It’s important to undertake due diligence so you know exactly what you’re buying. That way if any issues arise, you’ll be better prepared to deal with any costs or issues that come up. This could be informal research, about the area or accessing some certificates of title and LIM reports. The aim is to give you important information about the property.

While it’s your responsibility to carry this out, remember to chat to your solicitor about due diligence early on in the process. They can advise you on what to look for, what documents to review and help you make sure all your bases are covered. We’ve put together a Due Diligence guide to help you through this process.

Prepare all closing funds and documents

It’s time to withdraw your first home grant, if applicable. If you’re using your KiwiSaver as part of your deposit and you’ve made sure you’re eligible, now’s the time to withdraw. You’ll need to let your solicitor know, and they’ll guide you through the process. 

What if I’m an investor?

When you apply for an investment property home loan, most lenders will want to see a rental appraisal. If you’re buying an investment property, this is when you should get one. You can get one by having an agency assess your property. They’ll look at similar rental properties in the area and compare your property to estimate the amount of rent you’ll likely receive.

You can talk to your property manager to get a sense of the type of tenant, rental amounts and rental demand in the area of your property. At SM Property, we always operate with a conservative rental appraisal and ask that of our property managers too. That way, there’s a good buffer if the number switches, as these can vary depending on what’s happening in the market at the time. It’s always worth chatting to different property managers to understand what they believe they could achieve in a good market. If you buy a new build that’s not ready for two years, the rental market could change in that time, so be prepared for some movement.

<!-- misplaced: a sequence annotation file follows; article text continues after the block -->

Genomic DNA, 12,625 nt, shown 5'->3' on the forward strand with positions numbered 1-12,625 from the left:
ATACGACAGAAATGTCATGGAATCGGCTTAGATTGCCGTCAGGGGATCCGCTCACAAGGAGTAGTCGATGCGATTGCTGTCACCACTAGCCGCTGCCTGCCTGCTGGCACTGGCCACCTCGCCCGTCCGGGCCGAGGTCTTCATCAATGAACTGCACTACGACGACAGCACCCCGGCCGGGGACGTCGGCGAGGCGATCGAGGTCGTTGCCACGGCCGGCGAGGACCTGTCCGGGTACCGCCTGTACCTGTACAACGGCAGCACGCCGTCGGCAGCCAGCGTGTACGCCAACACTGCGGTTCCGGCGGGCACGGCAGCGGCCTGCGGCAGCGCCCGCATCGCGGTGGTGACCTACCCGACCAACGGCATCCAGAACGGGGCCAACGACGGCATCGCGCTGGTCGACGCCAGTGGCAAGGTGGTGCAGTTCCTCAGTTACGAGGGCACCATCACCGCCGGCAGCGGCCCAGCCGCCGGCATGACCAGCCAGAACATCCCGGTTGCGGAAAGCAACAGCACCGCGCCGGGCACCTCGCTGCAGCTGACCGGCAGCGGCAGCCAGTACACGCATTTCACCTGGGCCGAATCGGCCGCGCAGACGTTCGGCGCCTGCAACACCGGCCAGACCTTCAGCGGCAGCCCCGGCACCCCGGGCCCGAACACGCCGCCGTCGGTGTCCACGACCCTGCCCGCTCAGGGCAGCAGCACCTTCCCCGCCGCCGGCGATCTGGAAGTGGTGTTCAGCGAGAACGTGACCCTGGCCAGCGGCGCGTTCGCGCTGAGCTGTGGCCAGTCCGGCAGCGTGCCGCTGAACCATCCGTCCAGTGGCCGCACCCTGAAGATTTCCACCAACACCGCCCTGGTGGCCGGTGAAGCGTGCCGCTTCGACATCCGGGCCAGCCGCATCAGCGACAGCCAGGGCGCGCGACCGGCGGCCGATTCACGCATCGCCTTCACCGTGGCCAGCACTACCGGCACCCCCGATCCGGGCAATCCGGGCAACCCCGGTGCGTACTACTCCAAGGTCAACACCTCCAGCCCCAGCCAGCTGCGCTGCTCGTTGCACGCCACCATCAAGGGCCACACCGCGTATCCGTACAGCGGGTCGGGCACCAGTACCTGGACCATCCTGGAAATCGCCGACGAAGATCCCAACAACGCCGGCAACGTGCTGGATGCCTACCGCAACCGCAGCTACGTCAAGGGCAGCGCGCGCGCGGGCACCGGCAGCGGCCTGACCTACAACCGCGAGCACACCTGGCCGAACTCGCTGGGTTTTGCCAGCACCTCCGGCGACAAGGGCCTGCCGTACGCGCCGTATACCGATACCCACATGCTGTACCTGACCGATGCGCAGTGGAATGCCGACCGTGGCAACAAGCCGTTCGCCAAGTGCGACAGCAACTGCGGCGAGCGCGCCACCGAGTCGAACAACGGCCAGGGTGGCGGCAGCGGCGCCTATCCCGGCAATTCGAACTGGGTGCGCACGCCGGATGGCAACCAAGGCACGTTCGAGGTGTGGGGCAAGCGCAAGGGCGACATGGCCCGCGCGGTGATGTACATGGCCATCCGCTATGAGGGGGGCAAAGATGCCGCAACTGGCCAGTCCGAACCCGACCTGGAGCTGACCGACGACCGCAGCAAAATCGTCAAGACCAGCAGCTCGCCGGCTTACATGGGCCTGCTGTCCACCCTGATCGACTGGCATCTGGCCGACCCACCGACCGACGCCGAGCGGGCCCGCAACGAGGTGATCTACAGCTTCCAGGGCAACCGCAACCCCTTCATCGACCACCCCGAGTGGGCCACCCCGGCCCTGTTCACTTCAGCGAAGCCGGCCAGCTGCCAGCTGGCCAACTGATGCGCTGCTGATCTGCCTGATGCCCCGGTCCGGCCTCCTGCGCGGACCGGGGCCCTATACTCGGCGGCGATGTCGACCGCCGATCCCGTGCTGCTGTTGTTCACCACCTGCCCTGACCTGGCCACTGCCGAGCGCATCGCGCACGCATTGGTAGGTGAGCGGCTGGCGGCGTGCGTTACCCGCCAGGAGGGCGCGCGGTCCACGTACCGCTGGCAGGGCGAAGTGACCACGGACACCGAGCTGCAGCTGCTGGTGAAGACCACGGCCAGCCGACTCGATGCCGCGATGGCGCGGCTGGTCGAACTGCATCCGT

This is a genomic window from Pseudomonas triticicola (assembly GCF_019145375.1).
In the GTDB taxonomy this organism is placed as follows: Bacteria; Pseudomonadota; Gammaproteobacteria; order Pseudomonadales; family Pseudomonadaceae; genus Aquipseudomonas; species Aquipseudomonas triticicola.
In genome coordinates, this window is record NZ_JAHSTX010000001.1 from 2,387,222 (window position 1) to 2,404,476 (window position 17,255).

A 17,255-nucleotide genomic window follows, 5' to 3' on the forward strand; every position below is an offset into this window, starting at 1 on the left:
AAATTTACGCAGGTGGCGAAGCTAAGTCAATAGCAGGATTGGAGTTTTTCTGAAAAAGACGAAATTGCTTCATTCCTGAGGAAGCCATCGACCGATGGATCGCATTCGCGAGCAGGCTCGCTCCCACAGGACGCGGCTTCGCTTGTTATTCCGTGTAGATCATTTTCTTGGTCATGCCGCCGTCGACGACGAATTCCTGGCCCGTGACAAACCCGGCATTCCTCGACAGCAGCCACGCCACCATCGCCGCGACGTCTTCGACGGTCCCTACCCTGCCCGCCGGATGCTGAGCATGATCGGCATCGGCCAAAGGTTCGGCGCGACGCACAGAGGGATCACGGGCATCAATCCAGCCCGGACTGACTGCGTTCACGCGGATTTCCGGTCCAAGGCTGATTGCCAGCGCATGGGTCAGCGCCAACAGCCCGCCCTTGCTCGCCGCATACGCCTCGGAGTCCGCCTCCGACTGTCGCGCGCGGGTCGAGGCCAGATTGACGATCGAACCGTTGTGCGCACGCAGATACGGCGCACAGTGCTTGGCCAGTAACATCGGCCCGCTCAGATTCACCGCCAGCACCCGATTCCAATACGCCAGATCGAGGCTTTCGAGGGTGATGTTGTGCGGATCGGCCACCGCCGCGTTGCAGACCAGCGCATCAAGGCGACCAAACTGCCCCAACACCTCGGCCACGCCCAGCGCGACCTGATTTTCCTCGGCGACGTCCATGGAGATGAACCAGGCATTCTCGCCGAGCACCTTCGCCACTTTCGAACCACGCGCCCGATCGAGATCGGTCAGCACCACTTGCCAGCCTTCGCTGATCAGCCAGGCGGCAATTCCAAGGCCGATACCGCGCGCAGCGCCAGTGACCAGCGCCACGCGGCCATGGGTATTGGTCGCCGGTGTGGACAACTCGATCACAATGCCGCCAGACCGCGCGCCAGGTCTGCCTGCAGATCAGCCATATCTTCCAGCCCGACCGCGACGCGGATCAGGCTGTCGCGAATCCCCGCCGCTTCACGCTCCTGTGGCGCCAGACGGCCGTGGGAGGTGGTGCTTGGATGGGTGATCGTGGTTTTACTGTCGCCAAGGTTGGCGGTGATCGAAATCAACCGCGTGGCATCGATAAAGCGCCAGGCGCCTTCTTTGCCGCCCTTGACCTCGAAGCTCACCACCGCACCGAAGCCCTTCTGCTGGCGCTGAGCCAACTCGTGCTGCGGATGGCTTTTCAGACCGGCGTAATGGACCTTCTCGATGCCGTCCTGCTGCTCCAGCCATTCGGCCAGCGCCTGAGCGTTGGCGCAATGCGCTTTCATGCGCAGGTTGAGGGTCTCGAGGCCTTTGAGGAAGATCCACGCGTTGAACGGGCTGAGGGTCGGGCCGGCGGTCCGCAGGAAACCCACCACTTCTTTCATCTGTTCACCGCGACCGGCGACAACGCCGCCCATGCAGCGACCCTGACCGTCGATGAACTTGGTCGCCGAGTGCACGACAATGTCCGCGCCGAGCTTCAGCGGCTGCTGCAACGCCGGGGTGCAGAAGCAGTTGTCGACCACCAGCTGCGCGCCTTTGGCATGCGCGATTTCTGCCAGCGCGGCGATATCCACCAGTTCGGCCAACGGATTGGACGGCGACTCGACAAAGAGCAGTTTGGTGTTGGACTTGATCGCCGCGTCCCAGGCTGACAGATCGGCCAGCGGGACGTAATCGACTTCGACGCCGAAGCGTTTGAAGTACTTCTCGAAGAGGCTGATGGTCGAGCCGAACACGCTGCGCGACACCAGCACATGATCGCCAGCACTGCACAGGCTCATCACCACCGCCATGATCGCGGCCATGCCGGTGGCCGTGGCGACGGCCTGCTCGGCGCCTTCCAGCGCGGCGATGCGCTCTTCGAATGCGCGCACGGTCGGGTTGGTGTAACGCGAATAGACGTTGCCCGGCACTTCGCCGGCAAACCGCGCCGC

Decision day

If all goes well, you’ve done your due diligence, and you’re confident in your purchase, it’s time to go unconditional! 

This is where you notify your lawyer and let them know whether you want to proceed or withdraw. If you do, you’re officially unconditional. From here, your solicitor will inform the seller’s lawyer of this in writing and you’re committed to the sale. This is when you’ll pay the deposit listed on the agreement to secure your property.

It’s time to settle

This is the day you pay the balance of the purchase price and the property becomes yours. Here’s a few things you’ll need to tick off before you move into your new property:

  • Touch base with your mortgage broker and ensure your lending is in place
  • Sort out your insurances – house & contents and potentially personal life or income cover
  • Do a pre-settlement inspection. This is a walkthrough of the property – make sure you are happy with the final product
  • Start packing and purchasing any extra pieces of furniture needed
  • Wait for titles and code of compliance to be finalised – after these are issued, settle by paying the remainder of the purchase price

On settlement day, not a lot actually happens for you. The paperwork should already be signed, the money should be ready to go, it’s just up to the lawyers to do their job. Then, once the transfer of funds and ownership is complete, your solicitor will tell you and you can pick up your keys and move in!

Got any more questions? If you need some help navigating the home-buying process, contact us today. You can also visit our Instagram for more tips and tricks on the home buying process.